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        BierceAmbrose in reply to diver64. | February 10, 2024 at 8:44 pm

        I’m not aware that it’s been applied pre-Trump.

        The constitutional text reads like Prezzy doesn’t even have to declare “I declassify thee; I declasssify thee; I declasssify thee.”

        Talk off review, approval, and declassification processes are The Cult of Administration asserting that doing the thing is only legit if you did form 27 b stroke 6 right, says them.


           
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          BartE in reply to BierceAmbrose. | February 13, 2024 at 5:41 am

          As a practical matter no one reads the constitution like the president can declassify in that manner. Otherwise how does anyone actually know the status of the documents. Its also irrelevant since national security information is a matter of contents not its classified status.


 
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zillow24 | February 8, 2024 at 5:37 pm

I have top secret gov documents in my garage that I most likely gave to and got paid from a foreign gov. Why would I not be prosecuted for espionage?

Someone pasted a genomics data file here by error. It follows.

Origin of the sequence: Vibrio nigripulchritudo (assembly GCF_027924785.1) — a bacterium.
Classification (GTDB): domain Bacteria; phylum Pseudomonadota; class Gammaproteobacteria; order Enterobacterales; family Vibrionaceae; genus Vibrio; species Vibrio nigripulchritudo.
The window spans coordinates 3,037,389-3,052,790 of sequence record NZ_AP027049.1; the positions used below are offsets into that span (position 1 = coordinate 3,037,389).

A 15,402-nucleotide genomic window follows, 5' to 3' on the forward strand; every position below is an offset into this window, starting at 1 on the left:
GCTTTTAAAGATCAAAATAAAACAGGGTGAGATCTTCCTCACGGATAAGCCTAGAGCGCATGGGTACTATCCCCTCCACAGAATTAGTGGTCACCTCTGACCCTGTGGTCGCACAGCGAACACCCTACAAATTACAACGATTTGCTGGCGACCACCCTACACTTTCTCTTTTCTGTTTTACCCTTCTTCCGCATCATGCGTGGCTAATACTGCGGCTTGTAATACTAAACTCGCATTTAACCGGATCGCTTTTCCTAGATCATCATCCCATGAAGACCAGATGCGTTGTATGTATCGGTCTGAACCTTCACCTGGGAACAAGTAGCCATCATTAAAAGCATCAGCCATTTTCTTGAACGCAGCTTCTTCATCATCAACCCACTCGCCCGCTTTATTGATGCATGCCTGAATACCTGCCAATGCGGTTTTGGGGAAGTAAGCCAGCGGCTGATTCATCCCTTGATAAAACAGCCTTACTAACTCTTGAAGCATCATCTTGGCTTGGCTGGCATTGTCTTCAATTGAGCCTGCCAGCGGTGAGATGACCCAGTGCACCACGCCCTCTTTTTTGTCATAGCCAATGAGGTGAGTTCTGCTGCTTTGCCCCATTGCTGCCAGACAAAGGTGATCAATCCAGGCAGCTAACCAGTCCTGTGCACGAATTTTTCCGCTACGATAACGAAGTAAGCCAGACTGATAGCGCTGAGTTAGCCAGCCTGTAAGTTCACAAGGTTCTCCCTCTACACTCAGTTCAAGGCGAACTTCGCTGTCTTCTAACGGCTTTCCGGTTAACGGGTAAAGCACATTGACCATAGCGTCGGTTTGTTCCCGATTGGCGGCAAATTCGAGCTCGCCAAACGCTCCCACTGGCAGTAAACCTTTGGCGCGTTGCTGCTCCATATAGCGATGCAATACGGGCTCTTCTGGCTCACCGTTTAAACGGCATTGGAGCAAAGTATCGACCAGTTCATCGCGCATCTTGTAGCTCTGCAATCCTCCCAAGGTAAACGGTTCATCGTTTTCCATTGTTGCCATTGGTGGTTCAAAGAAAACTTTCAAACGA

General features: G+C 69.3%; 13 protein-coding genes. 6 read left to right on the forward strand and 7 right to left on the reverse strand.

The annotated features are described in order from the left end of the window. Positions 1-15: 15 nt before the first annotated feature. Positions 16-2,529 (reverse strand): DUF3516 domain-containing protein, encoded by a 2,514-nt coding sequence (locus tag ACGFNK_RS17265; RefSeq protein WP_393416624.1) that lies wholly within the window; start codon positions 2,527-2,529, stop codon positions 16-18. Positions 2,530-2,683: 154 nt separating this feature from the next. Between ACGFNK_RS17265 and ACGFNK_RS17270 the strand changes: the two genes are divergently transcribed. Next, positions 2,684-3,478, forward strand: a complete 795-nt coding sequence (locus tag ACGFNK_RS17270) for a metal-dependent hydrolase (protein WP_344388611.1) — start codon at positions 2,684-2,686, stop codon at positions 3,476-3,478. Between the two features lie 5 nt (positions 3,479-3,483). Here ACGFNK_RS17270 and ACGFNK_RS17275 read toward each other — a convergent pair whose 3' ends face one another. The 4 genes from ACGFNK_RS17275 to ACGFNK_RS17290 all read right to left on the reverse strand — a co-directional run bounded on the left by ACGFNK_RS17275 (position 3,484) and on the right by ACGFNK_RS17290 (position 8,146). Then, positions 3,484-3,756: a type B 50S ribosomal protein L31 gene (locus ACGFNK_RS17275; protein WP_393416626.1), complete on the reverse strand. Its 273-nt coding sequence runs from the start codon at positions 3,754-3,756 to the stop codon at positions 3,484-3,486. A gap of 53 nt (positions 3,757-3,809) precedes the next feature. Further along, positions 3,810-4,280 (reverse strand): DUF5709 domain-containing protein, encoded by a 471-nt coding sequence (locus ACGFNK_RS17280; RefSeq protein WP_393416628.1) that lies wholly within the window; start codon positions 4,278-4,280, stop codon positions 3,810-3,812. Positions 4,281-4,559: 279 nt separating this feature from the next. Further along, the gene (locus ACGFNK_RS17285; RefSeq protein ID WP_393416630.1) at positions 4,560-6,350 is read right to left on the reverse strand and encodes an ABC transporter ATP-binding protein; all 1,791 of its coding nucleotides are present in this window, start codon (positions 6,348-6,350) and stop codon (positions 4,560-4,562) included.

And give up the people that helped me?


     
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    Milhouse in reply to zillow24. | February 8, 2024 at 9:10 pm

    Because that “most likely” of yours is doing a lot of work. There is no evidence whatsoever that Biden gave the documents to anyone, or got paid for them, let alone to/by China. You suspect that this is true, but you couldn’t prove it even on the balance of probabilities, let alone beyond reasonable doubt. If there were evidence of it, strong enough to take to a jury, the outcome would have been very different.


       
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      henrybowman in reply to Milhouse. | February 8, 2024 at 10:58 pm

      There’s damn good evidence that Hunter plagiarized analyses contained in these documents and sent the information in them to Burisma. How about that?


         
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        Milhouse in reply to henrybowman. | February 9, 2024 at 1:02 am

        1. Burisma is not a foreign government.

        2. Hunter is not Joe.